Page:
by Stephanie Casino
Projections is Romare’s first album, despite having released several one-off tracks in the past. Romare displays an impressive collection of different sounds within this one album, a direct homage to the meaning behind his chosen moniker. Romare takes his name from the artist Romare Bearden, who is known for his pastiche art. Bearden often used prints, oils and layers of unique brush strokes to depict everyday life, especially African American life. This ethnic influence is also evident in Romare’s music; within this album are hints of funk, soul and southern jazz, all playing key roles in the many moods of Projections.
Projections starts with a soft entrance – “Nina’s Charm” features light vocals and a jazzy feel. A shorter track in this album, this song suddenly launches into the second track, “Work Song,” which is much heavier and funkier than the first. Romare introduces heavier beats from this track onward, often using vocal samples and layers of drum and bass, funk and soulful melodies.
Different moods are thrown into the mix; “Motherless Child” sounds spacey and strange, “Roots” is composed almost entirely of one creepy, ominous beat, and “Jimmy’s Lament” brings us back to the softness that the album began with. One track that seems like an odd addition is “Rainbow” – sounding like an early 90’s house beat, this song seems almost too modern. Lacking in any ethnic influence, it really doesn’t seem to fit in with the rest.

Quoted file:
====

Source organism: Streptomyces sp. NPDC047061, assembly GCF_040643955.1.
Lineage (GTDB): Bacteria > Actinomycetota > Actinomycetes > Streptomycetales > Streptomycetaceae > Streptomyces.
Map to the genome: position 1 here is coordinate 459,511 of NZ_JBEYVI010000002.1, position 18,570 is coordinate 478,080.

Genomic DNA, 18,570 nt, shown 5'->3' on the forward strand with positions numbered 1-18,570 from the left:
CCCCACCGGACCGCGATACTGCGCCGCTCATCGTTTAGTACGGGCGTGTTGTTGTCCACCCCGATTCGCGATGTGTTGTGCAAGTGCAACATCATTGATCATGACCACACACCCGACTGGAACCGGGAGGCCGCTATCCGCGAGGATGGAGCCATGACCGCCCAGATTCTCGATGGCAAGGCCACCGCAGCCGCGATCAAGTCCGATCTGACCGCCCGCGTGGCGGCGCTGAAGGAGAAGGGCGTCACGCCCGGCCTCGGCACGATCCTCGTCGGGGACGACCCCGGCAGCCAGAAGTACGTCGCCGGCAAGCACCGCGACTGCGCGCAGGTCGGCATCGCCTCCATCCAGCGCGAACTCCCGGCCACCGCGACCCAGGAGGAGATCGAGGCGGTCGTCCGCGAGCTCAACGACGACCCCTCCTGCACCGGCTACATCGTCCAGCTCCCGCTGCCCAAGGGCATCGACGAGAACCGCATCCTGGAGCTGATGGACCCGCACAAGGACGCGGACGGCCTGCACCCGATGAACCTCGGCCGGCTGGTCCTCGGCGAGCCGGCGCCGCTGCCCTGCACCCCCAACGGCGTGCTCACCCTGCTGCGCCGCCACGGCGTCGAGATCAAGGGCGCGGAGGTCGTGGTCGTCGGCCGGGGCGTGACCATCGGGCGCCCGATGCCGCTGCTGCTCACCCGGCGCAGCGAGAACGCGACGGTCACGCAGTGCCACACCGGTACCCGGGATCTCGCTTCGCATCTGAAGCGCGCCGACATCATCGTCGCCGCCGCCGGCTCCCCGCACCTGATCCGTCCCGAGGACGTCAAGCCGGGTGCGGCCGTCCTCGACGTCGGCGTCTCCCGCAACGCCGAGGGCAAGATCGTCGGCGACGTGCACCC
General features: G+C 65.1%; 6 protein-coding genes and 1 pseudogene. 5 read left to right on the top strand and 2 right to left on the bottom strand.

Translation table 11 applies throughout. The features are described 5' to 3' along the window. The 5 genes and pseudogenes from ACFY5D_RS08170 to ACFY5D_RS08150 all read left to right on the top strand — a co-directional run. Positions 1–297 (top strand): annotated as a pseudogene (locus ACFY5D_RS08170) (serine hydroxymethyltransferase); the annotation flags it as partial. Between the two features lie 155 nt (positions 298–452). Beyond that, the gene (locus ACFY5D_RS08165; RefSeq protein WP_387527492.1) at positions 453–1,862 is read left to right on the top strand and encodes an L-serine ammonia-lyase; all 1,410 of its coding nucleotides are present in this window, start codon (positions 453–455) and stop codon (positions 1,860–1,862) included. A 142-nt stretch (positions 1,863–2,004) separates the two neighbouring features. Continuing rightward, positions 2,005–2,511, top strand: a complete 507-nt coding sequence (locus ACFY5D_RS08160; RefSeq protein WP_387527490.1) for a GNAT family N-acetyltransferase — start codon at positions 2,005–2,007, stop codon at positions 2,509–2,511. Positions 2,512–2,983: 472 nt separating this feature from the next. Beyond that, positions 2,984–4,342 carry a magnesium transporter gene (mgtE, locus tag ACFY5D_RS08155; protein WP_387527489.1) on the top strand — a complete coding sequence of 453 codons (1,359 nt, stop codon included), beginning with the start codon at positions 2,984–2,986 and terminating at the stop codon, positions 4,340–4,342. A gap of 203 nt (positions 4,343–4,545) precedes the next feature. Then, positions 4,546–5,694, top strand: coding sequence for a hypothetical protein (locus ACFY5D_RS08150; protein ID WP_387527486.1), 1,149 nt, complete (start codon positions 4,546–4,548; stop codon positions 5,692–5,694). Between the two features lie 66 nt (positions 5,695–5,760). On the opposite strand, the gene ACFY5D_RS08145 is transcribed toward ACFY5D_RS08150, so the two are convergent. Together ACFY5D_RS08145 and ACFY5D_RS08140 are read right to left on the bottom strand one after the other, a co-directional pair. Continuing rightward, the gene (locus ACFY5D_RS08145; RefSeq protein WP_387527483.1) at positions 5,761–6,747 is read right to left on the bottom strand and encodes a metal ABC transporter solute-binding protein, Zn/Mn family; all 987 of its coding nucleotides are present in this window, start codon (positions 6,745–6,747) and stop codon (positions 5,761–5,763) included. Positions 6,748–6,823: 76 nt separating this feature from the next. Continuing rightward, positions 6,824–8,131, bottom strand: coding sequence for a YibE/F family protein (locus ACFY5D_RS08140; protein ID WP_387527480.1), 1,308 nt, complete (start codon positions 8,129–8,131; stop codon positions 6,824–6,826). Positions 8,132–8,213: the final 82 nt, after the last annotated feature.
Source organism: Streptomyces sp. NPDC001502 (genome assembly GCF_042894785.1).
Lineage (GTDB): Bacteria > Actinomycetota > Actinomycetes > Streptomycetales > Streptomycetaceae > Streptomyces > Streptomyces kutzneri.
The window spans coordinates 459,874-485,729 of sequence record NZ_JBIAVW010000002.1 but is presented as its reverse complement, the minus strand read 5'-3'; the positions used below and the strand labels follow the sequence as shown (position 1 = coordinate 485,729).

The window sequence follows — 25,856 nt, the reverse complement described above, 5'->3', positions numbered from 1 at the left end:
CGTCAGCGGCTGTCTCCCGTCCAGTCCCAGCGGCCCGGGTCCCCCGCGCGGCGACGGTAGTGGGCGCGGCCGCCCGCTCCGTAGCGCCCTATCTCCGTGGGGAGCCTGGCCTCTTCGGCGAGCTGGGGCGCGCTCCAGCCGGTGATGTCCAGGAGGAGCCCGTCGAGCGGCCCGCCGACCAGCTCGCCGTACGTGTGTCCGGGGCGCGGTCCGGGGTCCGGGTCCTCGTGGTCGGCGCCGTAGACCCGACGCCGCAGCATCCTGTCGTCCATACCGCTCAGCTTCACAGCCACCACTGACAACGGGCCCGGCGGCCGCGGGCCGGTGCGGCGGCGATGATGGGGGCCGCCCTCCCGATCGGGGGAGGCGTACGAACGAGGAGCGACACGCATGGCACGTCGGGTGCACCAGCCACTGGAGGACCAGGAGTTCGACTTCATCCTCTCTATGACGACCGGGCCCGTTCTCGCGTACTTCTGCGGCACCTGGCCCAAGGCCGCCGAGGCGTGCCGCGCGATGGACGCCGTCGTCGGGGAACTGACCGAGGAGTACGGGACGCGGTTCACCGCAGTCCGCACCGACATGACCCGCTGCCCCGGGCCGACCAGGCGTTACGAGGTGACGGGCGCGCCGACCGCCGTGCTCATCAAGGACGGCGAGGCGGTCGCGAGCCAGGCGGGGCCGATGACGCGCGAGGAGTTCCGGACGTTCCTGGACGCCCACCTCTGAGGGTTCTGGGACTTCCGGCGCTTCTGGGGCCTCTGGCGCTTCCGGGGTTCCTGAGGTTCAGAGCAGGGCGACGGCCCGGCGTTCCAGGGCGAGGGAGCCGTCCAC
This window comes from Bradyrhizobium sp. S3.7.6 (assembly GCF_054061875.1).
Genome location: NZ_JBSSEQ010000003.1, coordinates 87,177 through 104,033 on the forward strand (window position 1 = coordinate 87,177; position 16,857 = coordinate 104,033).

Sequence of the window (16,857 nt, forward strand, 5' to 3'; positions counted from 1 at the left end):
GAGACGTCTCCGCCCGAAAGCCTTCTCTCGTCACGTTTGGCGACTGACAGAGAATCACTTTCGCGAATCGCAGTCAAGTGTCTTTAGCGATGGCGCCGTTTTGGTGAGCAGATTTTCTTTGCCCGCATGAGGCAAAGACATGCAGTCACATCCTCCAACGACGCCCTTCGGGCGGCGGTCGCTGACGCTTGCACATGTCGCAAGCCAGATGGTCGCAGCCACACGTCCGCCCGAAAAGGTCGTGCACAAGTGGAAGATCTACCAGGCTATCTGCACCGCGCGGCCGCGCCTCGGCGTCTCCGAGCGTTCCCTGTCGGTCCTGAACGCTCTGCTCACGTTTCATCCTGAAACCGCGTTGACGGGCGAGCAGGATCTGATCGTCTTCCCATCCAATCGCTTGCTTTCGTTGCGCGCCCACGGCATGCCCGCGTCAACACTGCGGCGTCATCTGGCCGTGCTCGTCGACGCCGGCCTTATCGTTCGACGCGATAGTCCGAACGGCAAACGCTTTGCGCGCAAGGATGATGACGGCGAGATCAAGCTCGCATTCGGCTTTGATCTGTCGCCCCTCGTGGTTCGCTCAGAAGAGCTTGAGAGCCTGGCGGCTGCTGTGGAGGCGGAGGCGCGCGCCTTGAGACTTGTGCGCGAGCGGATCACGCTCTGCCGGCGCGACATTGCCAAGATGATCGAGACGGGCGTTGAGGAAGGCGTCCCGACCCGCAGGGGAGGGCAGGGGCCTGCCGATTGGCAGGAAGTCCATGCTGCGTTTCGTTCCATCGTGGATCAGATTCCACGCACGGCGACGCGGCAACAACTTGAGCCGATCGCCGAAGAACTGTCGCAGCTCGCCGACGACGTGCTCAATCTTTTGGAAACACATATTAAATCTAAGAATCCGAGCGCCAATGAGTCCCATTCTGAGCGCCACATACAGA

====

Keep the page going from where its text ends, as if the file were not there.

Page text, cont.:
Romare’s sound is incredibly sophisticated, yet the album is inconsistent. Of course his talent is made obvious, as nearly each track is likeable and offers a very danceable, complex beat. However, as a whole, the album seems rough-hewn and almost too inconsistent to be considered one collaged “art piece”. As an artist, Romare takes his namesake very seriously, although we are left wondering if Romare’s next album will offer a sound that we could recognize as distinctly “Romare” versus a collection of unique sounds thrown together to form a loosely formatted album.
Release date: February 24, 2015 via Ninja Tune